The Netherlands was the first European country to legalise euthanasia and assisted suicide in 2001. However, abetting suicide and assisted suicide are still criminal offences. There are basically five conditions laid down for granting euthanasia, which are as follows:

  1. The request for euthanasia by the patient must be voluntary and well-considered. If the patient is not in the condition to give valid consent, then the previous declaration made by him to the effect, if written, can be considered. But the patient must be at least 16 years old. 
  2. The patient’s condition must be hopeless with no scope for improvement and the suffering must be unbearable. 
  3. The patient must be well-informed of his condition, the scope for the future, and the options available. 
  4. The doctor and patient must reach a mutual conclusion that there is no better and more reasonable alternative. 
  5. At least one other independent doctor must be consulted and he must give a written confirmation of the above-mentioned conditions. If the need for euthanasia is for a mentally ill patient, then two independent physicians must be consulted, out of which at least one must be a psychiatrist. 

In the case of a minor, if the minor is between 16 to 18 years, then the doctor may accept the minor’s request for euthanasia with the consultation of his parents. And if the minor falls in the age group of 12 to 15 years, then parental consent is necessary. 

In addition to this, there is also the ‘Groningen Protocol’ that enumerates the necessary conditions and steps that are to be followed in the cases of young children, especially newborns. 

The debate on euthanasia 

Arguments in favour of euthanasia

The advocates of euthanasia often present the following arguments:

  • Freedom to choose for oneself– It is argued that a patient must have the freedom to choose to end his life full of pain and suffering. If someone chooses to escape from continuous misery by dying voluntarily, then the state should not stop him from doing so. 
  • Insufferable pain – It is inhumane to force someone to go through excruciating pain and suffering when the patient clearly wishes to end it all by dying. It is not just the physical aspects of terminal illness but also mental and emotional that degrades the quality of life completely. 
  • Right to die with dignity– A person suffering from a terminal illness becomes a burden on everyone around, including family and friends. The patient becomes dependent on sustaining his life on the people around him. This takes a person’s dignity and independence away from him. Everyone has a right to life and this must include that he shall not only live with dignity but also die with dignity. 
  • Experience of the sufferers– Many people who have witnessed patients suffering from terminal illnesses describe it to be the worst form of torture for the patient. The pain and suffering are intolerable. Thus, allowing such a person to end his life willingly, without any external pressure or influence is the right thing to do.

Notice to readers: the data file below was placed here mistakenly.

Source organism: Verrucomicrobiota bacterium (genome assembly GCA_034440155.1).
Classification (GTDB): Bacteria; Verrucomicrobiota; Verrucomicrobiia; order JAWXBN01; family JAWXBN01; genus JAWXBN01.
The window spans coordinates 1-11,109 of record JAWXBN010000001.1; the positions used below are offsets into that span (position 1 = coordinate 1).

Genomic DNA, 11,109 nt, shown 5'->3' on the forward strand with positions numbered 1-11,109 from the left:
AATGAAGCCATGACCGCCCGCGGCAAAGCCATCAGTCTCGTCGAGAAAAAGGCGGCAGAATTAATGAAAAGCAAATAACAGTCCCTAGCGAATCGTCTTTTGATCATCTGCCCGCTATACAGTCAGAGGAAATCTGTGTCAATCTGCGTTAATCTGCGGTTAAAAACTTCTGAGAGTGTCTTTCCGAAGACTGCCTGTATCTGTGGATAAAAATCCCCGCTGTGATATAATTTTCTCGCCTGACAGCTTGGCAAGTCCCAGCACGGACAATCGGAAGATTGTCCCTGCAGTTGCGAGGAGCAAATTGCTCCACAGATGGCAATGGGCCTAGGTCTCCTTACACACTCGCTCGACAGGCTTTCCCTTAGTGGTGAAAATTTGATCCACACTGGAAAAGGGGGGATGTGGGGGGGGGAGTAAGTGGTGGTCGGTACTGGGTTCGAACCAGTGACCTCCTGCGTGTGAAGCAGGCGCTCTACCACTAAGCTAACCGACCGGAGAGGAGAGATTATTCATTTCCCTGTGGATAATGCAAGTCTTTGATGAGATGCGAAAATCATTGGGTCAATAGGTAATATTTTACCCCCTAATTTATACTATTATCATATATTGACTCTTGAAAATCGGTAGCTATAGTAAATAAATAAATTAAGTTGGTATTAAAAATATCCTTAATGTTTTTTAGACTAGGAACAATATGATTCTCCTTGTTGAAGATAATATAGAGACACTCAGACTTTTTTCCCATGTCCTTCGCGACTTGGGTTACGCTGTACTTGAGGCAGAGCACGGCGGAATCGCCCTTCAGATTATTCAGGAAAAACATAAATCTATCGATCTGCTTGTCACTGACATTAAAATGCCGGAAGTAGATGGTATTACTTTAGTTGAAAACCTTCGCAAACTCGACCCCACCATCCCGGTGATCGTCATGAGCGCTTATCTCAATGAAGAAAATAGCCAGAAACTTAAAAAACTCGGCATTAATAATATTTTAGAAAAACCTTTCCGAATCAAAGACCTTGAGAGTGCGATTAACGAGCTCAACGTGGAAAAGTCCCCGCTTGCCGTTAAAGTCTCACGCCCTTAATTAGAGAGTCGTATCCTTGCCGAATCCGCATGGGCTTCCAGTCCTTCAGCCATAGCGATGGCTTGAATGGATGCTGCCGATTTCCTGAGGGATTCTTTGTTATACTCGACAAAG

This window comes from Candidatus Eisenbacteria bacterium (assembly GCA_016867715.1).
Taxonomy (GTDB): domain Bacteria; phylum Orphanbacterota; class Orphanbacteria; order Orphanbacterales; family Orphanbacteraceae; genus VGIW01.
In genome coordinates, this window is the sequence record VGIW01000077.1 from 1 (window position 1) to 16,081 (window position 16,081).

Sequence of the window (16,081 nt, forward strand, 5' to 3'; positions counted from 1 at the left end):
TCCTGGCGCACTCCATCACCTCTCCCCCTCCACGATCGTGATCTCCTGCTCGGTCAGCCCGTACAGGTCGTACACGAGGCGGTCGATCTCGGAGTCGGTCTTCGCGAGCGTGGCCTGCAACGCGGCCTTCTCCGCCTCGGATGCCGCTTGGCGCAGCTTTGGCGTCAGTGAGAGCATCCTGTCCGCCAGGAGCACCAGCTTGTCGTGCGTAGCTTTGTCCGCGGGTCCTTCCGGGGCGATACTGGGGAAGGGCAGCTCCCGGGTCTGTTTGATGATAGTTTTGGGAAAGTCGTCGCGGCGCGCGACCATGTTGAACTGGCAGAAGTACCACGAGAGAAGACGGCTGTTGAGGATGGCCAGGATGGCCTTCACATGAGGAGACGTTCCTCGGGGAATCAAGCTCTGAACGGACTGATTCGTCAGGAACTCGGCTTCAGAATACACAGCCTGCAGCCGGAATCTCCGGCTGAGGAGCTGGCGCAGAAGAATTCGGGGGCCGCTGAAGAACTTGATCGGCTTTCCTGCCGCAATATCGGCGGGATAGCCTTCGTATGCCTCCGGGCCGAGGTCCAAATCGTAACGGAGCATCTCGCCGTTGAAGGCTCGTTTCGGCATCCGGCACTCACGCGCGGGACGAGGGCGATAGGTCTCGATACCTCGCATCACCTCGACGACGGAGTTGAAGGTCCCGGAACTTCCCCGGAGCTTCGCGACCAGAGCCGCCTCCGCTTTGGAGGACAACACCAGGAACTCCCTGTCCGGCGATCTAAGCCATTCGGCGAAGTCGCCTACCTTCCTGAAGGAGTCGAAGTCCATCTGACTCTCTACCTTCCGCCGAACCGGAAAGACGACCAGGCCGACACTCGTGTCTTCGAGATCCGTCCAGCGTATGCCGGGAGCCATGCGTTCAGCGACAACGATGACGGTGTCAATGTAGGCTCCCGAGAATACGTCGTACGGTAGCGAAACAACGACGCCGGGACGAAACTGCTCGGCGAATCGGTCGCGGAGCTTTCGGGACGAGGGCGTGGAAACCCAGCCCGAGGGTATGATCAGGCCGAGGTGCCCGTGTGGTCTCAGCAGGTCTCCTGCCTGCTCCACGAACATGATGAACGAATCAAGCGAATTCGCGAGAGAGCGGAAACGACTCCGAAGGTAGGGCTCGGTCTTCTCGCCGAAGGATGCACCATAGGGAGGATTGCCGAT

• Regulation– Such things may not come to the notice of the state but they always happen. Thus, it is better for the state to regulate it by bringing proper rules and checks so that it is not misused. 

Arguments against euthanasia  

There are also people that are wary of this practice owing to several considerations. Some of them are as follows:

  • The Hippocratic oath– The oath binds the doctors to try everything possible in their power to save their patients. They are considered life-savers and not life-takers. Thus, administering euthanasia, even under the direction of the patient goes against their principles and duties. The health professional as a result may be unwilling to compromise their professional role. 
  • Moral and religious sentiments– Many religions emphasise the sacredness of life. It is god-given and is not for us to take. Thus, any form of suicide is considered a sin and is condemned. In addition to this, morally also euthanasia will lower the sanctity of life in society. 
  • Patient’s competence to give consent- When a patient is terminally ill, his mental state might not be normal as compared to a healthy person. In such a case, the validity of consent might be doubtful. A person under the mental and emotional stress of being a burden to his family might have suicidal thoughts and opt for euthanasia. The authenticity of consent is even more questionable when the patient is not able to clearly express it. In such cases, there are high chances of misuse.
  • Chances of recovery– Science is advancing every day. Research is being conducted on various diseases. Many of the previously incurable diseases have been cured. There is always a hope of recovery. The chance might be missed if the person is euthanised. 
  • High chances of misuse– This is a matter of life and death and hence, cannot be taken lightly. There is a huge scope of misuse and corruption. There could never be airtight regulation and loopholes will always be enjoyed by unscrupulous people. 

Case laws on euthanasia 

C.A. Thomas Master and etc. v. the Union of India and Ors. (2000)

Facts of the case